N. Korea removes propaganda loudspeakers from DMZ, suspending planned military action against South

Posted on : 2020-06-25 17:56 KST Modified on : 2020-06-25 18:11 KST
S. Korea adopts cautious wait-and-see approach
A site in Kaepung County, North Hwanghae Province, where a North Korean propaganda loudspeaker was removed on June 23. (Yonhap News)
A site in Kaepung County, North Hwanghae Province, where a North Korean propaganda loudspeaker was removed on June 23. (Yonhap News)

After North Korea announced it was suspending a plan to carry out military action against the South, there were indications that the North was removing its propaganda loudspeakers from the DMZ, lowering tensions in the South Korean government at least for the moment.

The South Korean government remains cautious, however: since North Korea decided to suspend, and not completely cancel, its planned military action against the South, the North could change its stance and take military action at any time. Rather than rushing to take a position on North Korea’s decision, South Korea intends to abide by the letter of the inter-Korean agreements and to take stern measures against civic groups that launch propaganda leaflets into the North, which triggered the recent deterioration in inter-Korean relations.

“We are cautiously and thoroughly reviewing reports [from North Korea] and will follow the situation closely. There are no changes to the government’s basic stance that inter-Korean agreements must be complied with,” said Yoh Sang-key, spokesperson for South Korea’s Ministry of Unification (MOU), in the daily briefing on Wednesday.

“Separately from that, we plan to firmly and strictly deal with the launch of propaganda leaflets and other actions that raise inter-Korean tensions and threaten the safety of our citizens in the border regions,” Yeo emphasized. This shows that South Korea intends to strictly enforce the ban on propaganda leaflets that appears in an inter-Korean agreement while refraining from jumping to conclusions about the reasons for North Korea’s change of attitude.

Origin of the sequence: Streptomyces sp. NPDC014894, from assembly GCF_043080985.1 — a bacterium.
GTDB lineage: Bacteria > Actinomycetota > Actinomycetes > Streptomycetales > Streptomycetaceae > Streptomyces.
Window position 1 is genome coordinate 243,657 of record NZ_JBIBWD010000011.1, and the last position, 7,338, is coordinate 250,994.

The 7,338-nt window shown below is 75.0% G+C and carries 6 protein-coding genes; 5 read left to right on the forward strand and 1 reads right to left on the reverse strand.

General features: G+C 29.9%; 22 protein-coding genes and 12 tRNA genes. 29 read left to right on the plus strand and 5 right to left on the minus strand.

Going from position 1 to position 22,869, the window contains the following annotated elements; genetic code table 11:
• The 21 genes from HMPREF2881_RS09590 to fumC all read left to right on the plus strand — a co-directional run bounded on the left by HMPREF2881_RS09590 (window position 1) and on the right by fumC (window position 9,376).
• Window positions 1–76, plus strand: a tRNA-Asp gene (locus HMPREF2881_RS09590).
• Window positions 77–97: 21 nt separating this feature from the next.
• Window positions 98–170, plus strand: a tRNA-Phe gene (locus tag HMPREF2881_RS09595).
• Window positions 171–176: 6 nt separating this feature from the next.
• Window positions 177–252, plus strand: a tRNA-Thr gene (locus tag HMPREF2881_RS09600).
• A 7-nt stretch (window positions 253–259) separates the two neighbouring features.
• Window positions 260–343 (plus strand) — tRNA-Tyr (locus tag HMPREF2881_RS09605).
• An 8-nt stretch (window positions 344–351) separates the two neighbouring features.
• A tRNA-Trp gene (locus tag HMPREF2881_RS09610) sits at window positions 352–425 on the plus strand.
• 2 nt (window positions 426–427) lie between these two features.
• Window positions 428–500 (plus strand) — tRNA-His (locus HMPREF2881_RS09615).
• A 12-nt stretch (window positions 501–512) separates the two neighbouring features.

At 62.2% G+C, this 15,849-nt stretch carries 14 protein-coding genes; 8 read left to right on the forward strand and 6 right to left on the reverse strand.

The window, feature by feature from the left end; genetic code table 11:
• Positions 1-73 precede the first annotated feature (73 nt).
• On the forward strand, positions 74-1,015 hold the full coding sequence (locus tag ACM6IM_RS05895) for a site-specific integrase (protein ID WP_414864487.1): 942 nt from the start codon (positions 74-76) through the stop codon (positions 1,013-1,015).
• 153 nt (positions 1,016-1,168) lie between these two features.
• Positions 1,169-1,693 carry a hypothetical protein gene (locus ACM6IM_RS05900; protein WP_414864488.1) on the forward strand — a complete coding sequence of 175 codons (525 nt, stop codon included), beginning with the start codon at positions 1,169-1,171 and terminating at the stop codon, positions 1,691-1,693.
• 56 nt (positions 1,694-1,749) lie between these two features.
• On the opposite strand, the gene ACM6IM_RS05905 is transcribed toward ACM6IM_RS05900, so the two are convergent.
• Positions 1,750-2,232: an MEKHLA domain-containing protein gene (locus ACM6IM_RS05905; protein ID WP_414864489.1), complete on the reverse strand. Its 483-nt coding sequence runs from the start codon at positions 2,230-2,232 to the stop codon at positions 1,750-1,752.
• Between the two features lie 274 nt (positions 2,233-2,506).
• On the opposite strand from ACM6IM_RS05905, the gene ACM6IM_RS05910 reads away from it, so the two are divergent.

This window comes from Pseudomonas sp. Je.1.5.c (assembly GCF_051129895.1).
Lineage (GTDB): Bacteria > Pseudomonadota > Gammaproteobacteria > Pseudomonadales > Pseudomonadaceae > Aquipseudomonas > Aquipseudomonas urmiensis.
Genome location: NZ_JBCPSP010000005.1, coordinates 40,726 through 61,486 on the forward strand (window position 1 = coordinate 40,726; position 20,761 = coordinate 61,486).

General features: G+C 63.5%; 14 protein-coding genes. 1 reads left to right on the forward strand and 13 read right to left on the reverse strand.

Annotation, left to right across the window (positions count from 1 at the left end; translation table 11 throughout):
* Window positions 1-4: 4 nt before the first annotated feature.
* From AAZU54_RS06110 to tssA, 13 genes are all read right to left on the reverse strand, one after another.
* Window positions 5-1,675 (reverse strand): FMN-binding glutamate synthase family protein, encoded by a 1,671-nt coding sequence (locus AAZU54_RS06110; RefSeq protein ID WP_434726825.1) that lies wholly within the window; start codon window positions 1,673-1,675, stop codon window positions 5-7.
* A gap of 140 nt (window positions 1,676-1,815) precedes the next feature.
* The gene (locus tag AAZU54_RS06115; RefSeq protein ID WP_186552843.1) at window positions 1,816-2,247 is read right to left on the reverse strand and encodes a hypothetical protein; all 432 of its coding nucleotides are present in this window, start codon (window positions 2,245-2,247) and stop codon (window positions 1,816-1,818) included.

The Blue House has also kept an eye on developments, without making an official response. “This particular development isn’t bad, but right now, we’re watching the situation very carefully. We’re hesitant to make any remarks because we can’t predict what will happen in the future based on a single development,” said a high-ranking official at the Blue House.

Other officials at the Blue House agreed that, rather than getting too excited about North Korea’s latest move, a more prudent approach is needed.

However, Blue House officials seem to think that North Korea’s course correction may have been affected by the government’s stern approach to defector groups launching propaganda leaflets and by President Moon Jae-in’s appeal in his speech on the 20th anniversary of the June 15 Inter-Korean Joint Declaration for the two sides to “abide by the terms of inter-Korean agreements.” Others point to the fact that Unification Minister Kim Yeon-chul resigned to take responsibility for the recent events.

“We’re going to send a signal that we will respond firmly to the propaganda leaflet launches. The various proposals that the president has made about cooperation with North Korea remain valid,” a Blue House official said.

By Noh Ji-won, staff reporter, and Seong Yeon-cheol Blue House correspondent

Please direct comments or questions to [english@hani.co.kr]

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